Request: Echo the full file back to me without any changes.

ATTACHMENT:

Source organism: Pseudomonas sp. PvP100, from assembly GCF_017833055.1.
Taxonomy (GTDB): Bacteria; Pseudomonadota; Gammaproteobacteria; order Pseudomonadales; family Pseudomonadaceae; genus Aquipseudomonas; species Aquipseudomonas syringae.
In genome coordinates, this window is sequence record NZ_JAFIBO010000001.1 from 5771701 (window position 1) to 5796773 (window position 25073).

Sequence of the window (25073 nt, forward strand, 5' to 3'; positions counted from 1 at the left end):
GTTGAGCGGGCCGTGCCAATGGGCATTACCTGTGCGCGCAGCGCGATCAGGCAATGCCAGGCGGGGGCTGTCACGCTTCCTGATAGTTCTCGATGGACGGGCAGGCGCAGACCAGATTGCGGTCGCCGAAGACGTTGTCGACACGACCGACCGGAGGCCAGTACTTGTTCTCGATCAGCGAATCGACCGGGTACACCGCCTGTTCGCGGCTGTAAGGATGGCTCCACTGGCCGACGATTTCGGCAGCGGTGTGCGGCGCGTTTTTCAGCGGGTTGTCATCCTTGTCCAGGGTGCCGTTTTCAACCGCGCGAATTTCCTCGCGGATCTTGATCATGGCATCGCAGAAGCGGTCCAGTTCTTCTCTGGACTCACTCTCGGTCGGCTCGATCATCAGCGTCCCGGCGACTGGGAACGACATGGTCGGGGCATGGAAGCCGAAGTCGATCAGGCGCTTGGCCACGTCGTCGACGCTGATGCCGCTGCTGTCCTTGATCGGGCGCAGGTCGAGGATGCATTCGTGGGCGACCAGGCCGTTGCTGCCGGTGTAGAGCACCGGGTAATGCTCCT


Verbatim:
Source organism: Pseudomonas sp. PvP100, from assembly GCF_017833055.1.
Taxonomy (GTDB): Bacteria; Pseudomonadota; Gammaproteobacteria; order Pseudomonadales; family Pseudomonadaceae; genus Aquipseudomonas; species Aquipseudomonas syringae.
In genome coordinates, this window is sequence record NZ_JAFIBO010000001.1 from 5771701 (window position 1) to 5796773 (window position 25073).

Sequence of the window (25073 nt, forward strand, 5' to 3'; positions counted from 1 at the left end):
GTTGAGCGGGCCGTGCCAATGGGCATTACCTGTGCGCGCAGCGCGATCAGGCAATGCCAGGCGGGGGCTGTCACGCTTCCTGATAGTTCTCGATGGACGGGCAGGCGCAGACCAGATTGCGGTCGCCGAAGACGTTGTCGACACGACCGACCGGAGGCCAGTACTTGTTCTCGATCAGCGAATCGACCGGGTACACCGCCTGTTCGCGGCTGTAAGGATGGCTCCACTGGCCGACGATTTCGGCAGCGGTGTGCGGCGCGTTTTTCAGCGGGTTGTCATCCTTGTCCAGGGTGCCGTTTTCAACCGCGCGAATTTCCTCGCGGATCTTGATCATGGCATCGCAGAAGCGGTCCAGTTCTTCTCTGGACTCACTCTCGGTCGGCTCGATCATCAGCGTCCCGGCGACTGGGAACGACATGGTCGGGGCATGGAAGCCGAAGTCGATCAGGCGCTTGGCCACGTCGTCGACGCTGATGCCGCTGCTGTCCTTGATCGGGCGCAGGTCGAGGATGCATTCGTGGGCGACCAGGCCGTTGCTGCCGGTGTAGAGCACCGGGTAATGCTCCT